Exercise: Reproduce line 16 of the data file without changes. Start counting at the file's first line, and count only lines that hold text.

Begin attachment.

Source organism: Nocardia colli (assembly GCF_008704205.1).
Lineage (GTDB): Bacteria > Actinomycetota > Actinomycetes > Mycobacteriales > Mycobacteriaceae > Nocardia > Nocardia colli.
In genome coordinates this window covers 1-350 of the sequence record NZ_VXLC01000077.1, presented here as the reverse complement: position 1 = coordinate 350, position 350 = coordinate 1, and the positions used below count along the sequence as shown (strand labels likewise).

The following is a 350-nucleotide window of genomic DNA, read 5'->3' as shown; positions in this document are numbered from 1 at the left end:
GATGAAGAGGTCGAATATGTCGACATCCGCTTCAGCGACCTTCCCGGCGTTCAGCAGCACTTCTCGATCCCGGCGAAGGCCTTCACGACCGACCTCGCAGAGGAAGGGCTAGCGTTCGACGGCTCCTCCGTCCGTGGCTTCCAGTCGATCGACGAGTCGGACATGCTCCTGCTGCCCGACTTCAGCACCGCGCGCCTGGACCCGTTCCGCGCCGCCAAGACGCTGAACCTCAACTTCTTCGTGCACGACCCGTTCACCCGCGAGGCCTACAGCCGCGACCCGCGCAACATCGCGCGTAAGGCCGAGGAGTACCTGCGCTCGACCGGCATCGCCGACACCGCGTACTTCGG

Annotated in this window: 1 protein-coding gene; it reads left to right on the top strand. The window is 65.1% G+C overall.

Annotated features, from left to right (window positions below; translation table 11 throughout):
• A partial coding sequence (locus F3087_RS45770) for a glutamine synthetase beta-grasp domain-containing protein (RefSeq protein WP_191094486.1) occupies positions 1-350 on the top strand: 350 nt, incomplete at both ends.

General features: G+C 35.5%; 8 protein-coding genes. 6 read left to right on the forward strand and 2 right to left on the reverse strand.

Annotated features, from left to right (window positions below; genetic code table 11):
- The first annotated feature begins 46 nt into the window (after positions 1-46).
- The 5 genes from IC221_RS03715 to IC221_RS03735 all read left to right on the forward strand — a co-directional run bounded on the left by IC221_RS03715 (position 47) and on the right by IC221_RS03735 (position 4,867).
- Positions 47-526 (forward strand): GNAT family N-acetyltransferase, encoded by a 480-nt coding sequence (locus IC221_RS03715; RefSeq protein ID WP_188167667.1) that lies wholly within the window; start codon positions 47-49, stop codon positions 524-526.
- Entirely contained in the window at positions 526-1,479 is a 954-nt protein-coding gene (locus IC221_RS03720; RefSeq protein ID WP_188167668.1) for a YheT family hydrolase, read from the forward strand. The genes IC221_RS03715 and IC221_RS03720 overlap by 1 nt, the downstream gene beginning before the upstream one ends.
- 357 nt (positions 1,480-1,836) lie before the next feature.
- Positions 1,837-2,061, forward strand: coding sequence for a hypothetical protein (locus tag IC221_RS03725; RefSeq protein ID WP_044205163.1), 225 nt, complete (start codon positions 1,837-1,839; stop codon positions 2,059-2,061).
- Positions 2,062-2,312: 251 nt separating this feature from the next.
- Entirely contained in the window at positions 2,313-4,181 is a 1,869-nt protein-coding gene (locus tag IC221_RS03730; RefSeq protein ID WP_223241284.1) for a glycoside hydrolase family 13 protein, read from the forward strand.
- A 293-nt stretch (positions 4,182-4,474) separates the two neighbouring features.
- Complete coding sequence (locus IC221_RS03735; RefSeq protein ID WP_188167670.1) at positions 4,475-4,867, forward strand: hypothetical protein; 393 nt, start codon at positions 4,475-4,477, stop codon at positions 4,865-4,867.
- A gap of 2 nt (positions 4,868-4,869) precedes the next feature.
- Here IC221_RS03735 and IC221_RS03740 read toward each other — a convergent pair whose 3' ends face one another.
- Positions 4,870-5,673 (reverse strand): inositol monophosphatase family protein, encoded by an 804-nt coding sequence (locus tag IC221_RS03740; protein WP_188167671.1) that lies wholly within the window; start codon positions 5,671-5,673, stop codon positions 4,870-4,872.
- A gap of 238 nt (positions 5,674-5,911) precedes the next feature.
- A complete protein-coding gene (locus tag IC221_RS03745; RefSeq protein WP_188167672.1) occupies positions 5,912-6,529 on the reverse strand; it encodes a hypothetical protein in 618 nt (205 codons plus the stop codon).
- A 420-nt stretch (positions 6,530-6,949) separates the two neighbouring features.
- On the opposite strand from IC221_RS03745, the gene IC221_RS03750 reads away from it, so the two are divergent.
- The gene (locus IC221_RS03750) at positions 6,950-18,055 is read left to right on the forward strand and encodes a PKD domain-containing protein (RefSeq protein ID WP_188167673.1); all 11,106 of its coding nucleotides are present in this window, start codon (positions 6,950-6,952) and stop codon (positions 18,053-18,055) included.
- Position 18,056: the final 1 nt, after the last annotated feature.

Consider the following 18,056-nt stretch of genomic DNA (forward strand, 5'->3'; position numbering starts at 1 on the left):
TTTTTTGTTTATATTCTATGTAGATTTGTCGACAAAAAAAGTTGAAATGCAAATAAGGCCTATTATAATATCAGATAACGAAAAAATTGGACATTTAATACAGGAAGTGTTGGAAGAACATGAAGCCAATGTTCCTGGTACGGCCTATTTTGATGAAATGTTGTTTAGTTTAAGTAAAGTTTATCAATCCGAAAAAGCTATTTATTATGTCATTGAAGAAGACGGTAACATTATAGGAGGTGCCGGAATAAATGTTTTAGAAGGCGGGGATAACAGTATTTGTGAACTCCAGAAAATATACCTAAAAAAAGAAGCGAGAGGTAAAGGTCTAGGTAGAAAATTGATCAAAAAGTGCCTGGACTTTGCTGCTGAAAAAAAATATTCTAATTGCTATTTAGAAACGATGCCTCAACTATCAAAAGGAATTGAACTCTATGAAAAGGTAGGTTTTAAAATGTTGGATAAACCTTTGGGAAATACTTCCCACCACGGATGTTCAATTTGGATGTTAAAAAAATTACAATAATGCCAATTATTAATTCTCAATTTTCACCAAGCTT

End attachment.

- Positions 1,837-2,061, forward strand: coding sequence for a hypothetical protein (locus tag IC221_RS03725; RefSeq protein ID WP_044205163.1), 225 nt, complete (start codon positions 1,837-1,839; stop codon positions 2,059-2,061).